Philip Meyer: "After personal computers with user-friendly software became common, using a computer wasn't such a big deal. But the term CAR, for computer-assisted reporting, is still used today to describe what I prefer to think of as the application of scientific method to reporting."
"The [European Commission's Open Data Strategy for Europe is] to lift performance EU-wide is three-fold: firstly the Commission will lead by example, opening its vaults of information to the public for free through a new data portal. Secondly, a level playing field for open data across the EU will be established. Finally, these new measures are backed by the €100 million which will be granted in 2011-2013 to fund research into improved data-handling technologies."
"Ministers, officials and journalists need to be on their guard when misusing statistics after [Andrew Dilnot,] the new chairman of the UK Statistics Authority warned he would name and shame offenders. ... Speaking to MPs on Tuesday, he cited a calculation error on a front-page news story which suggested public service pensions cost every family in Britain £4,000 a year, when the real number was £360. When asked by the FT why he had not been willing to identify the miscreant – the Daily Telegraph – in his evidence session in parliament, Mr Dilnot insisted this was the last time he would be so reticent."
Jens Finnäs: "Every year in the beginning of [November] the [Finnish] tax records from last year are published. In other words: you get to know who made the most money. Every year the Finnish media outlets do a very conventional presentation of this material. Page after page of lists of top-earners. Rarely does anyone do anything more creative with the data. ... This is my first visualization in Raphael.js. Previously I have been working with D3 and Protovis, but the weak browser support of these two libraries is becoming a growing concern."
"Facebook’s research tells us about the links between a large sub-group of humanity – but it doesn’t say anything about what these connections mean."
"[The] problem wasn’t so much collecting the data in order to analyse it, but getting the data cleaned up and into a format that made it ready to be analysed. He also made the point that you should pick your story and then get the data to support it, rather than the other way around."
Tony Hirst: "we need data press officers as well as data journalists. Their job would be to put together the tools that support the data churnalist in taking the raw data and producing statistical charts and interpretation from it. Just like the ministerial quote can be reused by the journalist, so the data press pack can be used to hep the journalist get some graphs out there to help them illustrate the story."
Arthur Sulzberger talk at LSE Polis, with some interesting points about innovations in how New York Times journalists use social media.
"When enquiries to individual companies failed to persuade them to disclose the information, we submitted complaints to Companies House, forcing companies to re-file their annual returns with the information included, and sparking Vince Cable to announce the launch of an investigation. ... Having compiled a full set of subsidiary listings, ActionAid was assisted by company information specialists www.duedil.com to process the data into a useable format. The annual returns, which in most cases were available only as scanned PDF files from Companies House, were converted to text using Optical Character Recognition (OCR) software, after which extensive corrections were made."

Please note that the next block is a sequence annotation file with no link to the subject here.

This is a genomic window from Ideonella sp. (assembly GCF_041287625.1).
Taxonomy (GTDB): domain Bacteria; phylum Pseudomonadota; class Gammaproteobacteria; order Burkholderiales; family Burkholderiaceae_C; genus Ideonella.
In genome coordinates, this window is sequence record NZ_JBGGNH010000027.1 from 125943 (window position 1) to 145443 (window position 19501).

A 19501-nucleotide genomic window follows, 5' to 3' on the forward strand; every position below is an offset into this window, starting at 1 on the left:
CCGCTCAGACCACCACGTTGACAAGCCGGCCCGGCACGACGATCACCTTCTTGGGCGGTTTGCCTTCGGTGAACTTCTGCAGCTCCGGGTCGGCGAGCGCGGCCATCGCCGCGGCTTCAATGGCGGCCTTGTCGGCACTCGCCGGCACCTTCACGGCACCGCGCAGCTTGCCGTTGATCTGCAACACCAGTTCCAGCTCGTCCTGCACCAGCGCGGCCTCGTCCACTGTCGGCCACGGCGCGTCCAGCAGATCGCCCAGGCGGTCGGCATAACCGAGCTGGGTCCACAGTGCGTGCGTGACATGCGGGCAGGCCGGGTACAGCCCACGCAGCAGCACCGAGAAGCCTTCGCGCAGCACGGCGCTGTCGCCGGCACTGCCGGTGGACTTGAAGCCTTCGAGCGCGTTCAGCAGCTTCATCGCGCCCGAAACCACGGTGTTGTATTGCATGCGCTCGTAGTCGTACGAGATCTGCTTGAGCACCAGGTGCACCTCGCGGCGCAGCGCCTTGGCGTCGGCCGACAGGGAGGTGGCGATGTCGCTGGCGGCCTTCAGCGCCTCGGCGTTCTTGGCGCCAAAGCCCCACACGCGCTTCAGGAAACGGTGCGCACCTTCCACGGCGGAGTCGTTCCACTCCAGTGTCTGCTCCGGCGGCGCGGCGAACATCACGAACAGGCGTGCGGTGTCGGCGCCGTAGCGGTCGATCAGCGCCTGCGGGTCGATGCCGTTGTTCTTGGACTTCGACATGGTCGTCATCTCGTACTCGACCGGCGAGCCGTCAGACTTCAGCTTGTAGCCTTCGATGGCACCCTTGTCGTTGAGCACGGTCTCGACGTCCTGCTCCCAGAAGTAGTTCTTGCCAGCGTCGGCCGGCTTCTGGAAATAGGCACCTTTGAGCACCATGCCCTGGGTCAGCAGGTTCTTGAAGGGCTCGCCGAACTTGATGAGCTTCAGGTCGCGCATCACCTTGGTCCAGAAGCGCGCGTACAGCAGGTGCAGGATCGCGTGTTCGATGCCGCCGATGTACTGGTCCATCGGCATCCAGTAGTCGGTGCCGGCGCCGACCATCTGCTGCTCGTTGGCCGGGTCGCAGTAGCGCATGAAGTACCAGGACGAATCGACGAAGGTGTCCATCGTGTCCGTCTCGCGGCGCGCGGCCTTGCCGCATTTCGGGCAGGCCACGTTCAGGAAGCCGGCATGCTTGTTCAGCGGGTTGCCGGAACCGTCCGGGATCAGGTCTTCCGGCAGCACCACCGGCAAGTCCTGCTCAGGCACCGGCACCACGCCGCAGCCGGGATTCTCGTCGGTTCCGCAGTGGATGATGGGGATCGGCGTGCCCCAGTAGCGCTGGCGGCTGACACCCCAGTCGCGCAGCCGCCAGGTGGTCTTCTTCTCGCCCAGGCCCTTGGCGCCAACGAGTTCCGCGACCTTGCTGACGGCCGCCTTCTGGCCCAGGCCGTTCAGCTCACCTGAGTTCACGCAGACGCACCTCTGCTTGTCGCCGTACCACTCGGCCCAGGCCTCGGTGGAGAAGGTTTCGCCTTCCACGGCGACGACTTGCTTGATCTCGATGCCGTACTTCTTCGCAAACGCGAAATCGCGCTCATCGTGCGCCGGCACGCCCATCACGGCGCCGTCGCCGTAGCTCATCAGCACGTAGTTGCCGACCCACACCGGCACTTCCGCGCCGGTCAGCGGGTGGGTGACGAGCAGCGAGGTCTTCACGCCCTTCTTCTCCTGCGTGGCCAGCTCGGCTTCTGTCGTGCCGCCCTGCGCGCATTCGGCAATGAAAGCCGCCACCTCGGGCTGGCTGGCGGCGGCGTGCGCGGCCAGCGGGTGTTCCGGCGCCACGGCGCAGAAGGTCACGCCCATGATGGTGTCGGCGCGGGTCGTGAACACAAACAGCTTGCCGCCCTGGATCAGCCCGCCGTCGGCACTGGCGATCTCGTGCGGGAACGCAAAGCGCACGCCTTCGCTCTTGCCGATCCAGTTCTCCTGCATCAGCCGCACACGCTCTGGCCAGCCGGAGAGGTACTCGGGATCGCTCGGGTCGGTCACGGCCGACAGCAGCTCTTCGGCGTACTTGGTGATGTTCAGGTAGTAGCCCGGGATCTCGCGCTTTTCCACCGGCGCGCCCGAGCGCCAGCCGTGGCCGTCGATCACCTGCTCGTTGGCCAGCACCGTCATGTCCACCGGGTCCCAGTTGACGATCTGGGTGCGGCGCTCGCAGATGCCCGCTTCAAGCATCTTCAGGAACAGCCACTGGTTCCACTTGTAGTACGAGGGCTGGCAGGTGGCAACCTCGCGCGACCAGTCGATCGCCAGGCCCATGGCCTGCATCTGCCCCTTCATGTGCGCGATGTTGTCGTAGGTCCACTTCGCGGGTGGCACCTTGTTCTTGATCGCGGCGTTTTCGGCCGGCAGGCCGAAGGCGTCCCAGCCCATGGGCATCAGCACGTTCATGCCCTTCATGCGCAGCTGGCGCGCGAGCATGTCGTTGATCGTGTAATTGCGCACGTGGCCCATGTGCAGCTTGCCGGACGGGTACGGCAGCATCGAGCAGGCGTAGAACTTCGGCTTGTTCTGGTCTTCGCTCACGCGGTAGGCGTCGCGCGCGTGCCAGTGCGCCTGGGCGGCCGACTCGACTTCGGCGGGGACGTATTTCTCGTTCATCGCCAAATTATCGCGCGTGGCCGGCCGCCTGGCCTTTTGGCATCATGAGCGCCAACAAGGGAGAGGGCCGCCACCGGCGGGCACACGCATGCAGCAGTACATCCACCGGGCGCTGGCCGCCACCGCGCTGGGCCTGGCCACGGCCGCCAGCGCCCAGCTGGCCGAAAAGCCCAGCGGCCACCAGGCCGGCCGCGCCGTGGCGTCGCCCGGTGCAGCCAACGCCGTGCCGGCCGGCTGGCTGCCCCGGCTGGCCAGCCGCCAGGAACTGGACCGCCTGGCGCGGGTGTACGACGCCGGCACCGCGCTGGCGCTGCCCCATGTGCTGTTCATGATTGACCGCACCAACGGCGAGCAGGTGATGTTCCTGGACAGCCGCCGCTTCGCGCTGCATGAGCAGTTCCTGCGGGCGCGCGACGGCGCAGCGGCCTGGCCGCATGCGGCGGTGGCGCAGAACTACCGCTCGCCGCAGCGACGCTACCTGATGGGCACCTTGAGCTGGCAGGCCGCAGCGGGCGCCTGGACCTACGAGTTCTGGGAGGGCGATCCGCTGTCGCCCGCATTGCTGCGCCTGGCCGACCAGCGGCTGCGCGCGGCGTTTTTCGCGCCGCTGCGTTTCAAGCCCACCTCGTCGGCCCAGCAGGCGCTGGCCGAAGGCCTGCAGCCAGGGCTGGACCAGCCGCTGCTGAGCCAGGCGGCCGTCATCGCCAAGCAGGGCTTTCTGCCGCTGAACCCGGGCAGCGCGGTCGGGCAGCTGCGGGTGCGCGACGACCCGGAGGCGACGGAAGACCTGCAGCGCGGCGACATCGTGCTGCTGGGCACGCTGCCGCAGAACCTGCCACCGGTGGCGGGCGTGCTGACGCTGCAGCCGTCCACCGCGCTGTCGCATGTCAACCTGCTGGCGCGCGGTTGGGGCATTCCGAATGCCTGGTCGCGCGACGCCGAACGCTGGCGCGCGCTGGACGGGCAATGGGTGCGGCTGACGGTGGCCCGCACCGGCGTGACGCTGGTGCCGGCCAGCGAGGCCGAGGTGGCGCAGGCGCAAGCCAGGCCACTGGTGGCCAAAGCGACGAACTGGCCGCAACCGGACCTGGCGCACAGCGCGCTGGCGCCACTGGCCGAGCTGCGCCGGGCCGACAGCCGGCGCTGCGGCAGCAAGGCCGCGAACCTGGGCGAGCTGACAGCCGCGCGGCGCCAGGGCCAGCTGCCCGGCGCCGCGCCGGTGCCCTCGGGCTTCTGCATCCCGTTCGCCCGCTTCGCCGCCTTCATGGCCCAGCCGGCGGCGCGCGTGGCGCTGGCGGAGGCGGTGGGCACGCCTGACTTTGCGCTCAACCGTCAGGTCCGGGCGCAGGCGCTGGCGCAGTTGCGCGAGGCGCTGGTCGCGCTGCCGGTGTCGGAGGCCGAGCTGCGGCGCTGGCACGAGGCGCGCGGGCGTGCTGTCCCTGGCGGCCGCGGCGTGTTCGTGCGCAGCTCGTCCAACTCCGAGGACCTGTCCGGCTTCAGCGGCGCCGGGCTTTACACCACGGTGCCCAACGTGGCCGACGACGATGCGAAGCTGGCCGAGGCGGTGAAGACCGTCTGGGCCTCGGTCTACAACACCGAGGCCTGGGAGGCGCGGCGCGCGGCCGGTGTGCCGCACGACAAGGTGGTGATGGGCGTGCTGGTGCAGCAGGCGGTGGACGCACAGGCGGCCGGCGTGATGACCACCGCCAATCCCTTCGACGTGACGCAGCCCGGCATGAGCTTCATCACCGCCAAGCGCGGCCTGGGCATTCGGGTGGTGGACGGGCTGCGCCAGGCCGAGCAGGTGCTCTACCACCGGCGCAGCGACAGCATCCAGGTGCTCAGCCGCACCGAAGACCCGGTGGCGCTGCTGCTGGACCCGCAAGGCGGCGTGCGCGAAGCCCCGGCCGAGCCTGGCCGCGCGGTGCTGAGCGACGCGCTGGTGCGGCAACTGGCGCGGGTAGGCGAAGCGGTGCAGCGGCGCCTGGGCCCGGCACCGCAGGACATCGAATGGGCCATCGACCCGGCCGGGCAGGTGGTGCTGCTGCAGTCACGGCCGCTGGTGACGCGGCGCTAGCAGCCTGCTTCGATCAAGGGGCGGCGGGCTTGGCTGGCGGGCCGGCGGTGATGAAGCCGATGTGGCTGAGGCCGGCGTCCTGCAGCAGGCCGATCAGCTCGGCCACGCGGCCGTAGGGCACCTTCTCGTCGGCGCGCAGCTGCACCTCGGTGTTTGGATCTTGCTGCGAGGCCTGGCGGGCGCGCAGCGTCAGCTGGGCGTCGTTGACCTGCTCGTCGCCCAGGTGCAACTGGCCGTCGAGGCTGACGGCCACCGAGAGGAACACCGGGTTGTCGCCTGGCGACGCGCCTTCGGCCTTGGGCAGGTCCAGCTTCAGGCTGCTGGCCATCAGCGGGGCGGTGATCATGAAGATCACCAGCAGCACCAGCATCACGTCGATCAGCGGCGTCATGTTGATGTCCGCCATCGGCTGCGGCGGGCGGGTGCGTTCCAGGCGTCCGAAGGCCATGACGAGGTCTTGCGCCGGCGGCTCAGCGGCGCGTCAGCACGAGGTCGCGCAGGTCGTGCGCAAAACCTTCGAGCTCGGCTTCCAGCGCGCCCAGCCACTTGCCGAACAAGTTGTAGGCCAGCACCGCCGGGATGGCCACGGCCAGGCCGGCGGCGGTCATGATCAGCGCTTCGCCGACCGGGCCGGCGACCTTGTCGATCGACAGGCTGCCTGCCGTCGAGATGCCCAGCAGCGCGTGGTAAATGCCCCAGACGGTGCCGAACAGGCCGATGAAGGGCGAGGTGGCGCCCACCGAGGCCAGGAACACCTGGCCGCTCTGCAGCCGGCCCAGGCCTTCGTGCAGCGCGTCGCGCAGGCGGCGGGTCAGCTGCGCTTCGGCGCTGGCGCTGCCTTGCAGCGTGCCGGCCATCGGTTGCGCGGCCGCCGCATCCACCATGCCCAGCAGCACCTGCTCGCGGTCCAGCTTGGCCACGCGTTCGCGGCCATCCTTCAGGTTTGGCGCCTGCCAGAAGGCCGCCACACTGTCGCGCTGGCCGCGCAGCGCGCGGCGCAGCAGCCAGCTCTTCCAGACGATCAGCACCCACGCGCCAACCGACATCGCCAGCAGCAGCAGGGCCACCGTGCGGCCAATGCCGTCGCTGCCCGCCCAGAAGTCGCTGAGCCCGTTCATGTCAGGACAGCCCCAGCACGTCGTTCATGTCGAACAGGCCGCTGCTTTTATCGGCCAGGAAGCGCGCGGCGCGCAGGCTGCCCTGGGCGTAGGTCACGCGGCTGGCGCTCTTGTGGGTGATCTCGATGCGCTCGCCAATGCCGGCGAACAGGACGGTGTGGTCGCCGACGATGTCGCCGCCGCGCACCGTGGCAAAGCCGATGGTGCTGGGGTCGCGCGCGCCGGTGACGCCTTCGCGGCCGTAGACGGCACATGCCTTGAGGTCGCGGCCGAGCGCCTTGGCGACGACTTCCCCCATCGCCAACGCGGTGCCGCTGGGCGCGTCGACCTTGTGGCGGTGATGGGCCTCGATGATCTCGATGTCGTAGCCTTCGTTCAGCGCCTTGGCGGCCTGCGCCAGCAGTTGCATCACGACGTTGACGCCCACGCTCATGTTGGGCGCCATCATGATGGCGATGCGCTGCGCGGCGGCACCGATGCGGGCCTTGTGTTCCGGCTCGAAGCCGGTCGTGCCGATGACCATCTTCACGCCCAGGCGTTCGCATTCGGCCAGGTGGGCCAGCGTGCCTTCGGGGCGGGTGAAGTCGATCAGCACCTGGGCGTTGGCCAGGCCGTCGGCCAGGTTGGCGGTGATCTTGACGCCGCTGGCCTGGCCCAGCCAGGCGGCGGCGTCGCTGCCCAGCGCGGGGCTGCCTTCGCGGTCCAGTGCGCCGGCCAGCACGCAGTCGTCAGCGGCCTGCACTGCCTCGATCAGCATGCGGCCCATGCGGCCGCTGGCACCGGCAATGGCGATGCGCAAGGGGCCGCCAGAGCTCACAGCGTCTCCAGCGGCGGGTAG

Great news of the revival of one of the best local data projects: "[we] are now hard at work building PlanningAlerts into OpenlyLocal"
Nicolas Kayser-Bril: "We need to convince journalism schools to teach math in a purpose-oriented fashion. As Gigerenzer said in a 2010 conference, students are taught trigonometry but how to understand risks properly is overlooked. Decision-makers in J-schools and media companies need to realize that data in itself without better numeracy skills will not lead to better journalism. To tell true facts to their audience and to build trust, journalists need to gain the skills to understand and interpret data."
"Data journalism is not new: the very first Guardian - or Manchester Guardian as it then was - in May 1821 contained a table of data. For the first time, we've extracted that table so you can see it for yourselves. ... The data would seem uncontroversial today: a list of schools in Manchester and Salford, with how many pupils attended each one and average annual spending. It told us, for the first time, how many pupils received free education - and how many poor children there were in the city. In today's world of Ofsted reports and education department school rankings, this list would not seem unusual. In 1821, it caused a sensation. Leaked to the Guardian by a credible source only identified as 'NH'"
"The Boundary Commission for Scotland (BCS) has said it will publish shapefiles of its initial proposals for constituencies after the Boundary Commission for England (BCE) was criticised for not doing so."
"The Boundary Commission for England (BCE) has defended its decision to release more than 500 pdf maps of proposed Parliamentary constituencies, stating that they believe they provided "an appropriate level of detail". ... The decision was criticised by data journalists at the Guardian and the Daily Telegraph for lack of transparency, after the BCE did not provide a more user-friendly single UK map of the new constituency boundaries."